Anonymous said: I'm sorry if this comes as offensive because I'm not trying to offend you: your metas and your slow mo gifs are entertaining and funny but half of the things you say don't make sense to me. I'm not homophobic (the thousands of fanfics are enough proof of that) but I fail to see Johnlock. I'm not kidding. I don't see it. When I talk to nay-ers they say it's because the johnlockers are crazy. Now I'll try to ask the other side. Who'd the crazy in your opinion?
Hello! No need to apologize, I’m not offended. And thanks re: the metas and gifs. :)
I don’t think either “side” is crazy. And I definitely don’t think everyone who doesn’t believe John and Sherlock are in love is homophobic. That’s absolutely untrue.
I do think the heteronormative lens is very powerful, and difficult to comprehend (especially for those who don’t want to accept it exists). This has been said many times, but the simplest way to put it is that if the roles of Sherlock and John had been cast as a man and a woman and the writing and everything else remained the same, the debate would not exist at all. Sexual tension between a man and a woman is never explained away as a sort of coincidental element in their particularly deep platonic friendship. Even if people didn’t ship the couple, they’d still see where the show was going. A slow-building romance.
Here’s a simpler way to say it: viewers generally default characters to heterosexual unless explicitly told otherwise through dialogue or blatant stereotyping.
As far as things in my metas not making sense, I understand what you’re saying. And you’ve asked me this very respectfully, so please know I’m answering honestly here and am not in any way trying to insult you.
I write fiction for a living. It’s not a hobby – it’s how I pay the bills. I have a few novels in bookstores and several more under contract. I also teach creative writing, and I’ve written a few scripts for a very small production company. That’s why my metas focus mostly on metaphor and subtext and such, because those are standards in any writer’s toolbox. I know how to use them, and I know how to identify them when they’re used by other writers. Moffat, Gatiss, and Thompson are highly experienced, skilled, successful writers. They know what they’re doing.
You’ve probably read other metas on this show as well. Some are written by film school students and graduates. Some are written by actors. Some are written by photographers, some are written by gender studies majors, musicians, doctors…and so on. They all use their expertise to shed light on certain elements of this show. And at one point or another, a lot of them have been called crazy, too.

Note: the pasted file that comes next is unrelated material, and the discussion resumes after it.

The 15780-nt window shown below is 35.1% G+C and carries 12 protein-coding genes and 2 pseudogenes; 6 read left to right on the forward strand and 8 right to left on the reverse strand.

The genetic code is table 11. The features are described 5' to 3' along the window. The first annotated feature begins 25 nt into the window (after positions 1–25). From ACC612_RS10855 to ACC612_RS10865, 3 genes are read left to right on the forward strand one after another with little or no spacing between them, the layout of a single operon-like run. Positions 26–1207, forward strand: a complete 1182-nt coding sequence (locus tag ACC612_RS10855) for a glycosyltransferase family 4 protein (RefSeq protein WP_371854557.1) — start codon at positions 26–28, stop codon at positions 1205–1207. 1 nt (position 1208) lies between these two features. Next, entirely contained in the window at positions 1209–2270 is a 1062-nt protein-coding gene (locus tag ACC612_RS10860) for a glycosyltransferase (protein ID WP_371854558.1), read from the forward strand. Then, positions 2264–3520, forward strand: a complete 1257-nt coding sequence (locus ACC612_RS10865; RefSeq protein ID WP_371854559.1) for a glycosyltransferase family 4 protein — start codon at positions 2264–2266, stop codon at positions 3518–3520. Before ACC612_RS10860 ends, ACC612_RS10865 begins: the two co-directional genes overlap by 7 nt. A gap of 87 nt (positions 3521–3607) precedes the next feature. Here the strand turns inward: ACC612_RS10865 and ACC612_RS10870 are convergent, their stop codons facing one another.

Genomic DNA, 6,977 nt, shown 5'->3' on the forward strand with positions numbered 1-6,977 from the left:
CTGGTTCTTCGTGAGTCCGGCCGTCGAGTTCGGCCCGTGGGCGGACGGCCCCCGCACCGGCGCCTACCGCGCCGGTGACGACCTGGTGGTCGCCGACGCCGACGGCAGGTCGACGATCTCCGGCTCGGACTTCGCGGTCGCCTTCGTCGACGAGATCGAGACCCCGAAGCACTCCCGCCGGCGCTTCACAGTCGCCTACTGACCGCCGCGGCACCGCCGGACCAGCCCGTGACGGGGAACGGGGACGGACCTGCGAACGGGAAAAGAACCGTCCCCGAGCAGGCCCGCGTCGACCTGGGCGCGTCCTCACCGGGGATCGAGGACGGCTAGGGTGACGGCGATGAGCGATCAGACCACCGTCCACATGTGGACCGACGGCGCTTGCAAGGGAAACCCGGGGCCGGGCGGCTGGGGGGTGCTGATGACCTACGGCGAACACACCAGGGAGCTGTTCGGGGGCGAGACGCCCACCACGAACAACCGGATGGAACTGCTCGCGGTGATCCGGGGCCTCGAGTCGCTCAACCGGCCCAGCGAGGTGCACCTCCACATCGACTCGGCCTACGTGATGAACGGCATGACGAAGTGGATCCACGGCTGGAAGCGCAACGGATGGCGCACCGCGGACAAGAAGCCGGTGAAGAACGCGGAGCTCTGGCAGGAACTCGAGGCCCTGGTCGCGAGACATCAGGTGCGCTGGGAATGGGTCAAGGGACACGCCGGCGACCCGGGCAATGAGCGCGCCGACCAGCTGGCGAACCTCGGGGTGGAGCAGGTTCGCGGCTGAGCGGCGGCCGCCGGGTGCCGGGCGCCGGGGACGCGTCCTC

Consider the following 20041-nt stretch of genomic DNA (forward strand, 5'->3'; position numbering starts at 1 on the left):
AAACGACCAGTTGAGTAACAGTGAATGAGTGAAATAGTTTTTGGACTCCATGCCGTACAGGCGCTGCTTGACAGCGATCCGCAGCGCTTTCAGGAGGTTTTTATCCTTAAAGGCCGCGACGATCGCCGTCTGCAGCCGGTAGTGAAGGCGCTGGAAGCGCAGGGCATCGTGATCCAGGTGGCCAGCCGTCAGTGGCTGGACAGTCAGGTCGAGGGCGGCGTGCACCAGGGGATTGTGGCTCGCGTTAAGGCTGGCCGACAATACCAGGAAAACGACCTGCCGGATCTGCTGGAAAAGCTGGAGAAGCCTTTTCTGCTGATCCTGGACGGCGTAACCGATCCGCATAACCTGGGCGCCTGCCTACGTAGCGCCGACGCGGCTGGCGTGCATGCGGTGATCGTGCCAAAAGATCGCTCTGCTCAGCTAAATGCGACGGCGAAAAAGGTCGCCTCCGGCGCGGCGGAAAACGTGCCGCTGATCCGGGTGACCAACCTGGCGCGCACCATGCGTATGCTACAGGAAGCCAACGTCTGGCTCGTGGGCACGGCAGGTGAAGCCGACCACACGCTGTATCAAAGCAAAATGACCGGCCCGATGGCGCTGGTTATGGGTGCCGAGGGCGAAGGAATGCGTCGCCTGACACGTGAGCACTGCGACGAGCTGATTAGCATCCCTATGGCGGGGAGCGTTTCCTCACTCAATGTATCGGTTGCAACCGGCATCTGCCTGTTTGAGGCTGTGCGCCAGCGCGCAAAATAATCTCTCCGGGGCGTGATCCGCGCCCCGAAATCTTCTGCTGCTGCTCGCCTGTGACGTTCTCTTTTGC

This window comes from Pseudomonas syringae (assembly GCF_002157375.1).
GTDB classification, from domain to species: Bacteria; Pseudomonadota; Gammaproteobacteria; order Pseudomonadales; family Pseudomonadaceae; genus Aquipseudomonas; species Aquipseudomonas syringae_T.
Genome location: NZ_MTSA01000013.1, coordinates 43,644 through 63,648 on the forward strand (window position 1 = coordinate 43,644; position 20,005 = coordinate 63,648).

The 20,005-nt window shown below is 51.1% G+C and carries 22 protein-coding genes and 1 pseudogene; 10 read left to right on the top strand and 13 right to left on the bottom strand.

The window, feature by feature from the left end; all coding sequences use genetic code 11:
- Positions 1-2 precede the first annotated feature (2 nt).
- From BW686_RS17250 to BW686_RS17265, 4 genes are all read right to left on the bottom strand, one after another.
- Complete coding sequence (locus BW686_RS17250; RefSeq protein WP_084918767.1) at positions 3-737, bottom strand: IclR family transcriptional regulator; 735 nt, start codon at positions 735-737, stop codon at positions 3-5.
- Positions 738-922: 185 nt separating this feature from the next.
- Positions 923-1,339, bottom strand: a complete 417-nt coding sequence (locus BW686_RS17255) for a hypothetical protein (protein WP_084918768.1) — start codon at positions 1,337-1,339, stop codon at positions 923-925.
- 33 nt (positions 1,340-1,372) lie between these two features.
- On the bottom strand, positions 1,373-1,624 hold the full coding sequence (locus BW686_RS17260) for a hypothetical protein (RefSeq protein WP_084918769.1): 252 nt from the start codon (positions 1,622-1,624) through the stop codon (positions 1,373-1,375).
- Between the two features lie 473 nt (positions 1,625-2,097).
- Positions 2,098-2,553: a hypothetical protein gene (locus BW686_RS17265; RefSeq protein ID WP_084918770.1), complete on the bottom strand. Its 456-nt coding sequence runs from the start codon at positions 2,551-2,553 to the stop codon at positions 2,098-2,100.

Some people think claiming that an episode of a show contains an metaphorical mystery illustrating one character’s unspoken revelation of love sounds crazy.
To a writer, it’s not crazy at all.
Some people think analyzing the objects on a character’s desk in order to better interpret his mental state sounds crazy.
To a production designer, it’s not crazy at all.
Some people think using lighting and shot composition to explain a character’s emotions or secret desires sounds crazy.
To a still photographer, it’s not crazy at all.
Some people think studying themes and motifs in a soundtrack to interpret character motive and mood sounds crazy.
To a composer, it’s not crazy at all.
Some people think claiming viewers are wildly misinterpreting the main character arc in a popular show thanks to an institutionalized ideological system which asserts that heterosexuality is the norm sounds crazy.
To a gender studies academic, it’s not crazy at all.
There are many, many roles involved in putting together a show or film. Roles filled by educated, experienced individuals all collaborating to tell a story. Subtext and lighting and set design, all of it – there are teams of people dedicated to this stuff. Don’t believe me? Do your research! ;)
That’s why I cringe when I read comments about “over-analyzation” and “reading too much into it” and “tortured metaphors” and “delusional.” Not because I’m offended, but because the commenter is oblivious to how ignorant they sound. (Not you, Anon!)
Frankly, this is also why I cringe when I read things like “stop making arguments based on a ship that isn’t even canon!” or “it’s not canon yet, you’re just seeing what you want to see!” Well…false.
There are nine episodes of canon. A canonical romance does not magically appear from nothing when two pairs of lips touch. Canon is foundation. Canon is structure. Canon is building towards something. The writers and all of the cast and crew have given us nine episodes of canon. Good storytelling is about much more than The End.
I’m absolutely not saying all the metas (including my own) are hitting the nail on the head every single time – theories are theories. But I, and a lot of meta writers, are basing our observations on facts.
To end on a positive note, here’s where I confess something bordering on blasphemy: I love hiatus. I really do. As excited as I am to find out what happens next, I love having all this time to absorb and digest these few episodes, to pick them apart and discover new connections, to speculate on what’s to come. And I appreciate that this extra-long wait is the reason this show is so high-quality. Sure, it’d be great if we got three more episodes this coming January. But would they be as good when written, filmed, and edited under such a rush? We all joke about how hiatus is torture, but I think it’s one of the most fun parts of being a fan of this show.
Hell, maybe I really am just crazy after all.
This is so far the best blog I’ve ever found on deducing Sherlock. Love the way a proper writer picks the show apart to help us find beautiful subtle things hidden here and there. Respect <3